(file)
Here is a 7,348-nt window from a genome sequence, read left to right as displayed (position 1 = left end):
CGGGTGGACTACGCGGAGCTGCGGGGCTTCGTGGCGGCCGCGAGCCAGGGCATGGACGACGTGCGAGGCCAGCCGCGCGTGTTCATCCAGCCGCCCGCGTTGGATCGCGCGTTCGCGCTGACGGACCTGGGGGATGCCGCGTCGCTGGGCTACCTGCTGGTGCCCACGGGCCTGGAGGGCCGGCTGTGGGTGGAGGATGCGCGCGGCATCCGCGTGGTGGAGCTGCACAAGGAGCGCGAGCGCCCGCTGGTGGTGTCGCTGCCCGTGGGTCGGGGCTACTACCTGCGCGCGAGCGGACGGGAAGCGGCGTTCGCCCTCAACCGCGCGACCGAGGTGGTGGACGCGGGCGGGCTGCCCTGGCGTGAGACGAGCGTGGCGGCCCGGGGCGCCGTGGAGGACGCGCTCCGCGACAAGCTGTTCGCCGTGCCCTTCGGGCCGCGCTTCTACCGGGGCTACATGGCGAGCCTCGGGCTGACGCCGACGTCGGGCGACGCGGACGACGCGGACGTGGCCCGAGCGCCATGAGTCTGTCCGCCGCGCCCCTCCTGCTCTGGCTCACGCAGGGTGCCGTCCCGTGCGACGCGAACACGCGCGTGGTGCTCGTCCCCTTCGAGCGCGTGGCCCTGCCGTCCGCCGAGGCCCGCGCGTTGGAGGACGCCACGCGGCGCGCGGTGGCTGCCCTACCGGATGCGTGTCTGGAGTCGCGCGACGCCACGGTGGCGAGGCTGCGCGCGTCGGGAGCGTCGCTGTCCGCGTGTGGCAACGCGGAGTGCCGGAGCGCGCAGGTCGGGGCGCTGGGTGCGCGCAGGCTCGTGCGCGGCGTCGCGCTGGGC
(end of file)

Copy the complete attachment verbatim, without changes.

Here is a 7,348-nt window from a genome sequence, read left to right as displayed (position 1 = left end):
CGGGTGGACTACGCGGAGCTGCGGGGCTTCGTGGCGGCCGCGAGCCAGGGCATGGACGACGTGCGAGGCCAGCCGCGCGTGTTCATCCAGCCGCCCGCGTTGGATCGCGCGTTCGCGCTGACGGACCTGGGGGATGCCGCGTCGCTGGGCTACCTGCTGGTGCCCACGGGCCTGGAGGGCCGGCTGTGGGTGGAGGATGCGCGCGGCATCCGCGTGGTGGAGCTGCACAAGGAGCGCGAGCGCCCGCTGGTGGTGTCGCTGCCCGTGGGTCGGGGCTACTACCTGCGCGCGAGCGGACGGGAAGCGGCGTTCGCCCTCAACCGCGCGACCGAGGTGGTGGACGCGGGCGGGCTGCCCTGGCGTGAGACGAGCGTGGCGGCCCGGGGCGCCGTGGAGGACGCGCTCCGCGACAAGCTGTTCGCCGTGCCCTTCGGGCCGCGCTTCTACCGGGGCTACATGGCGAGCCTCGGGCTGACGCCGACGTCGGGCGACGCGGACGACGCGGACGTGGCCCGAGCGCCATGAGTCTGTCCGCCGCGCCCCTCCTGCTCTGGCTCACGCAGGGTGCCGTCCCGTGCGACGCGAACACGCGCGTGGTGCTCGTCCCCTTCGAGCGCGTGGCCCTGCCGTCCGCCGAGGCCCGCGCGTTGGAGGACGCCACGCGGCGCGCGGTGGCTGCCCTACCGGATGCGTGTCTGGAGTCGCGCGACGCCACGGTGGCGAGGCTGCGCGCGTCGGGAGCGTCGCTGTCCGCGTGTGGCAACGCGGAGTGCCGGAGCGCGCAGGTCGGGGCGCTGGGTGCGCGCAGGCTCGTGCGCGGCGTCGCGCTGGGC